Past and present pupils from various Western Cape high schools have spoken out over this past week about incidents of discrimination and racism they have experienced. St Cyprian’s School head girl Malaika Ngwenya penned this open letter to parents, high school pupils and past students. It is published with both her permission and that of the school.
An open letter to the St Cyprians community:
I write to you as a black student and your head girl.
Being black means that even in places where we should feel safe and welcomed, we feel alienated and isolated. As a black girl, we carry this baggage, which distorts our perception of how life should really be, and this is just exhausting.
This along with the societal responsibility and pressure to continuously advocate and protest that my life matters, and that I deserve the same treatment as my white peers.
We cannot still be learning in environments that appreciate and praise eurocentric ways. It cannot be that young girls in our school are the centre of attention during break because they have an afro and the white kids think their hair is 'cute'. Why should we give up our comfort for the sake of white kids?
In Grade 9, we were reading the Color Purple by Alice Walker and one of the characters spoke about how being dark is perceived as not beautiful. The teacher then turned to me, the only black girl in the class, and asked me to explain what this means, and essentially just why dark is perceived as less beautiful.
I look to the educators at St Cyprians for ways to enhance your teaching skills that do not involve alienating and targeting certain students in the room. Educators, you have to do better. Why is it that small kids are refusing to mingle and play with each other because of each other's racial differences? These are kids, they do not know or understand racism and discrimination. What they are doing is repeating ideals that are shared around the dinner table.
I look to the parents to educate themselves. Educate themselves about the climate in which we are living, then educate the children. Know and understand that what you say and how you raise your kid will impact the way your kids treat others. Understand, that child who was told that she cannot play with that certain group of girls because she is 'brown' will have that incident play in her mind, where she will begin to look within herself for flaws and will blame herself for something she could have never change or prevent.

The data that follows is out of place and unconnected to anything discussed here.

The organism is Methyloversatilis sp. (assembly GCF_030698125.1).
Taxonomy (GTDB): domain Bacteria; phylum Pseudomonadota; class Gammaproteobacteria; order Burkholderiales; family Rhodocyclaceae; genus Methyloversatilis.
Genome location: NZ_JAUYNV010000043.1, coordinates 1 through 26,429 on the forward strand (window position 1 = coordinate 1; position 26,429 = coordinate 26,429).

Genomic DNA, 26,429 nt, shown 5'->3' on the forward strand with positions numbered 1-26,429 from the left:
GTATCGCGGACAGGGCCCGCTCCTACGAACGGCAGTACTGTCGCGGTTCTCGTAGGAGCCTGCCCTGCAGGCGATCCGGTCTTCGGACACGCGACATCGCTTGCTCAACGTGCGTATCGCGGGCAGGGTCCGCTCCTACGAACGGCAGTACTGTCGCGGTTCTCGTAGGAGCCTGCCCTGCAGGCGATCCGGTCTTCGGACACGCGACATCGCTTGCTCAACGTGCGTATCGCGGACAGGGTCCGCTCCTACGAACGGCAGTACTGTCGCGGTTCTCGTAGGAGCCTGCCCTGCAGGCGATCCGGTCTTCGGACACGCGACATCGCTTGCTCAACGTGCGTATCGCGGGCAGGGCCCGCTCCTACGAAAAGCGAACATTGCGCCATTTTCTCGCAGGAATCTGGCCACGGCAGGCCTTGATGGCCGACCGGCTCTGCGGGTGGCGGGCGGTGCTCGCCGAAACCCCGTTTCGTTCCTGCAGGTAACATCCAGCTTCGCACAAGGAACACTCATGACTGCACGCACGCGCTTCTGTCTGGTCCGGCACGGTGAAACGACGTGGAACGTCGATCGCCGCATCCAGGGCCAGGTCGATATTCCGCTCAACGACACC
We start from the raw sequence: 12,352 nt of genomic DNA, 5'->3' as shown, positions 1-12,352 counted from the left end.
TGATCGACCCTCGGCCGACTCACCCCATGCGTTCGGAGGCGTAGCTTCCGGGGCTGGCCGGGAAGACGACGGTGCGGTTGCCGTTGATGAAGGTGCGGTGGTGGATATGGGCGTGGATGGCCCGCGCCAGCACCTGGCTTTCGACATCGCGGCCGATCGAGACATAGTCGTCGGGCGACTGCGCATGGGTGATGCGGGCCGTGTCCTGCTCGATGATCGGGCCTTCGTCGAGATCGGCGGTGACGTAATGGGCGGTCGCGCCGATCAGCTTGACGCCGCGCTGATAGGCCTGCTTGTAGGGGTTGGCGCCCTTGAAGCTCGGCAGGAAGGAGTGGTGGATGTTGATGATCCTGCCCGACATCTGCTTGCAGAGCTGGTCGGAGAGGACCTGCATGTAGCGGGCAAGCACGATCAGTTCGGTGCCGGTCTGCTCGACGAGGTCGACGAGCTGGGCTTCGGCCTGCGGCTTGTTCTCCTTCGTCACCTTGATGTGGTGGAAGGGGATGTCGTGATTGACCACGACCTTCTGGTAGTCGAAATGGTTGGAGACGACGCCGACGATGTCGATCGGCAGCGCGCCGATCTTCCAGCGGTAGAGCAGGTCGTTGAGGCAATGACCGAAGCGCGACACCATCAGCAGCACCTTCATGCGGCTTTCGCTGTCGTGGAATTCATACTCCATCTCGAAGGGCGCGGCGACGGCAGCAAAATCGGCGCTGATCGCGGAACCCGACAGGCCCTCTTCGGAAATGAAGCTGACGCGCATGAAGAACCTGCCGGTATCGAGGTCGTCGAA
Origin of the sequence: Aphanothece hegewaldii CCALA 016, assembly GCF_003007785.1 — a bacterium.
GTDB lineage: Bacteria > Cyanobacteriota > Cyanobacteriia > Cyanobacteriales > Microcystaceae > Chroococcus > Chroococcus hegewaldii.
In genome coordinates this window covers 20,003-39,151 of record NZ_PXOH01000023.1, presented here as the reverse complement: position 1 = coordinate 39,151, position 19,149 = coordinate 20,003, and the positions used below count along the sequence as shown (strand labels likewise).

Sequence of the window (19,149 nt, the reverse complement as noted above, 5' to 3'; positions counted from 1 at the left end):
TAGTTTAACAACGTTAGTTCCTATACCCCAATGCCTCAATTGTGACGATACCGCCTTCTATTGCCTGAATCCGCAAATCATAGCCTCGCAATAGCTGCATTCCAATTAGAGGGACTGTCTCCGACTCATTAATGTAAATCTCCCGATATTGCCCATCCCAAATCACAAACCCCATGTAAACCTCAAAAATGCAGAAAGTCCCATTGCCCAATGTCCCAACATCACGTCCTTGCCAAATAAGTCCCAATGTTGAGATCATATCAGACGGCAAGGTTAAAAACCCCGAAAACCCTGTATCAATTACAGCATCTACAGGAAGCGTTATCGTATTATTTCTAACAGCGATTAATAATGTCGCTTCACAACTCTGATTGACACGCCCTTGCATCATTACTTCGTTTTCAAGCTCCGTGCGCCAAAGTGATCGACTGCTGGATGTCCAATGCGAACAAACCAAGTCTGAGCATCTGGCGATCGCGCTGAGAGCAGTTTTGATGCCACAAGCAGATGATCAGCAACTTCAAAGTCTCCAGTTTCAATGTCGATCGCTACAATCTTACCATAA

Parents you have to do better.
The school cannot run normally as if nothing has happened. We cannot continue to post videos on Instagram as if no one has raised a concern and worry about how our students are living and coping. We cannot claim to hold values such as Respect, Integrity, Compassion and Accountability, but not follow through in those values in our teaching, our interactions, our systems, and structures.
We cannot claim to have an appreciation for diversity, but only show that in magazine covers and Africa Day videos.
We need to unite and stop institutionalised racism. I do not want a divided school; I want the accepting community I know St Cyprian’s can be. We have a new principal and I hope this allows us the chance for a new era of inclusivity and diversity at the school which I know she is constructively focusing on.
I am a girl in blue, and I am saying enough is enough and I know we can do better, especially for our little girls in blue who should not have to experience any sort of divide and discrimination in a place of learning.
Below is a letter sent on Sunday by the Principal and Chair of Council to the St Cyprian’s community:
7 June 2020
Dear Members of St Cyprian’s School Community